The lancet device may further comprise a deflecting member configured to be deflected by the trigger. The deflecting member may be coupled to the holding member. The deflecting member may comprise a first stop surface that contacts a first surface of a holding projection extending inwardly from the body. The deflecting member may comprise a second stop surface that contacts a second surface of the holding projection. The cam disk may comprise indicia. The cam surfaces may be arranged on a cam section of the cam disk, the cam section being disposed on a side of the cam disk that is opposite a side that includes the indicia. The cam disk may comprise a centrally disposed opening that is mounted to a journal within the body. The journal may be coupled to the body. The journal may extend inwardly from the body. The journal may comprise a center axis that is generally perpendicular to the axis running through the holding member. The cam disk may rotate about an axis that is generally perpendicular to an axis running through at least one of the lancet opening and the holding member. The cam disk may be disposed between the trigger and a back cap. The body may comprise a two piece body. The cam disk may be coupled to one of the two pieces of the two piece body. The front cover may be removably mounted to the two piece body. The lancet device may further comprise a back cap movably mounted to the two piece body. The body may comprise at least one curved side indentation through which the cam disk protrudes. The body may comprise two oppositely arranged curved side indentations through which portions of the cam disk protrude. The body may comprise a mechanism for viewing indicia of the cam disk. The mechanism for viewing indicia of the cam disk may comprise an opening. The lancet device may further comprise a retaining element for one of axially retaining the cam disk and securing the cam disk to the body.
The invention also provides a method of puncturing a surface of skin using the lancet device described above, wherein the method comprises adjusting a set depth of penetration of the needle by moving the cam disk to a desired set position, disposing the skin engaging end of the lancet device against a user's skin, and triggering the trigger to cause the lancet needle to penetrate the user's skin, wherein the puncture allows a blood sample to be taken.
The invention also provides a method of using the lancet device described above, wherein the method comprises rotating the cam disk to a desired set position, moving the holding member to a retracted position, maintaining the holding member in the retracted position until the trigger is triggered, disposing the skin engaging end of the lancet device against a user's skin, and triggering the trigger to cause movement of the holding member.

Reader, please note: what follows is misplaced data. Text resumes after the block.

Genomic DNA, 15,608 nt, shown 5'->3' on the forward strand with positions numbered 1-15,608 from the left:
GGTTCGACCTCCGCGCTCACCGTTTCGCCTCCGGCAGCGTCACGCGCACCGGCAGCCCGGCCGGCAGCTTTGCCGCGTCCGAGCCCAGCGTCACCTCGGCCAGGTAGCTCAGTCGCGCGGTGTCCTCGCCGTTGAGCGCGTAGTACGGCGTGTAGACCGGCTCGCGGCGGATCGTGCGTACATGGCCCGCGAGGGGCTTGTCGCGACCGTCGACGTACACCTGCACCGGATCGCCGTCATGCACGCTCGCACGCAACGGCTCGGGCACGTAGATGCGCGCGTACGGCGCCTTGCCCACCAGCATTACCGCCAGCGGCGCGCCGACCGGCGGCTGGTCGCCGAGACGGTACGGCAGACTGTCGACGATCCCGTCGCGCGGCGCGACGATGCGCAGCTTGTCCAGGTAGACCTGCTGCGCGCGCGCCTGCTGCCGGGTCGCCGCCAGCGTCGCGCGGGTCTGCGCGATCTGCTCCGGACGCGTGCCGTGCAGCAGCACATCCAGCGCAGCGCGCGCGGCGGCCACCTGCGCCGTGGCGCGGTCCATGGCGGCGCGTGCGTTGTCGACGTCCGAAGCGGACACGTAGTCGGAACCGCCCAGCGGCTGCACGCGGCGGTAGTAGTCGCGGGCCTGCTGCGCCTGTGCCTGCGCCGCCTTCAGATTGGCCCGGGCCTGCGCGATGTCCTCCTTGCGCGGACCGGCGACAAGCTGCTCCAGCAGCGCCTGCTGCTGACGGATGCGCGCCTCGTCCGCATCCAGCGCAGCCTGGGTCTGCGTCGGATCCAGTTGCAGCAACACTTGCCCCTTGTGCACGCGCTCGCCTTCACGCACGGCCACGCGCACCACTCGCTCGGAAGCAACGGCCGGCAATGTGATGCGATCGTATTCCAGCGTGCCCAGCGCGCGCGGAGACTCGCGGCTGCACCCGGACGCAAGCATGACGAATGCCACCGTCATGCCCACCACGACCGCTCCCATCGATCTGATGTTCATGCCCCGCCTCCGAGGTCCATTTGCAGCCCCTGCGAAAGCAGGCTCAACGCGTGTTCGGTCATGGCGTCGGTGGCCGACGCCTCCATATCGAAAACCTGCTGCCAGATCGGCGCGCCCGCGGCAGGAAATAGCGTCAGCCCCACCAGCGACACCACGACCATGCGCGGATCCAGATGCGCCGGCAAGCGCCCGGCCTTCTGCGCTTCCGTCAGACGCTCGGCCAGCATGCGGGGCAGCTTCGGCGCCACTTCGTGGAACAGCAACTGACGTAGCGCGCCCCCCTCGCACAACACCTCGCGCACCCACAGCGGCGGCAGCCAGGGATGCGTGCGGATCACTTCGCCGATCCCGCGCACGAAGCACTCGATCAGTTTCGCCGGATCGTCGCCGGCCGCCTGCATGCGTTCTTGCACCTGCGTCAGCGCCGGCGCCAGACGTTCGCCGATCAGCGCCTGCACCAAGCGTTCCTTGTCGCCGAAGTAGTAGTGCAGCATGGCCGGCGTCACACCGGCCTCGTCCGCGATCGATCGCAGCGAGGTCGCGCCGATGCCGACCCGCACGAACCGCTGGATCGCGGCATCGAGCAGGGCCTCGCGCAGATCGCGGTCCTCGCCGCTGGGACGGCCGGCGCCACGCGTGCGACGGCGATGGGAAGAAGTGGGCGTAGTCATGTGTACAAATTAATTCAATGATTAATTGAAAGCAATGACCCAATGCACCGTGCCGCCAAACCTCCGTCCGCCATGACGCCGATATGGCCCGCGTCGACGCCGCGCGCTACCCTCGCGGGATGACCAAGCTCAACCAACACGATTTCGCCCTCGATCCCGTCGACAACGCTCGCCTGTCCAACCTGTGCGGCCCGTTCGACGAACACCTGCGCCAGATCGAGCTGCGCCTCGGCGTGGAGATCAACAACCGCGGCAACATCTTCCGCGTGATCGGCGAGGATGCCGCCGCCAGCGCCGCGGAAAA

The invention also provides a lancet device, that includes a body, a trigger, a front cover comprising a skin engaging end that includes a lancet opening through which a lancet needle extends. A holding member is movably mounted within the body and comprises a front end and a rear end. The front end is configured to receive a lancet. A stop projection is coupled to the holding member. A cam disk comprises indicia and cam surfaces which can be contacted by the stop projection. The cam disk is configured to rotate at least partially. The cam disk is mounted to a projection that extends inwardly from the body.
The invention also provides a lancet device comprising a body, a trigger, a front cover comprising a skin engaging end that includes a lancet opening through which a lancet needle extends. A holding member is movably mounted within the body and comprises a front end and a rear end. The front end is configured to receive a lancet. A back cap is configured to move the holding member to a retracted position. A stop surface is coupled to the holding member. A cam disk is at least partially arranged within the body. The cam disk comprises indicia and cam surfaces which can be contacted by the stop projection. The cam disk is configured to rotate at least partially. The cam disk protrudes from at least one side wall of the body.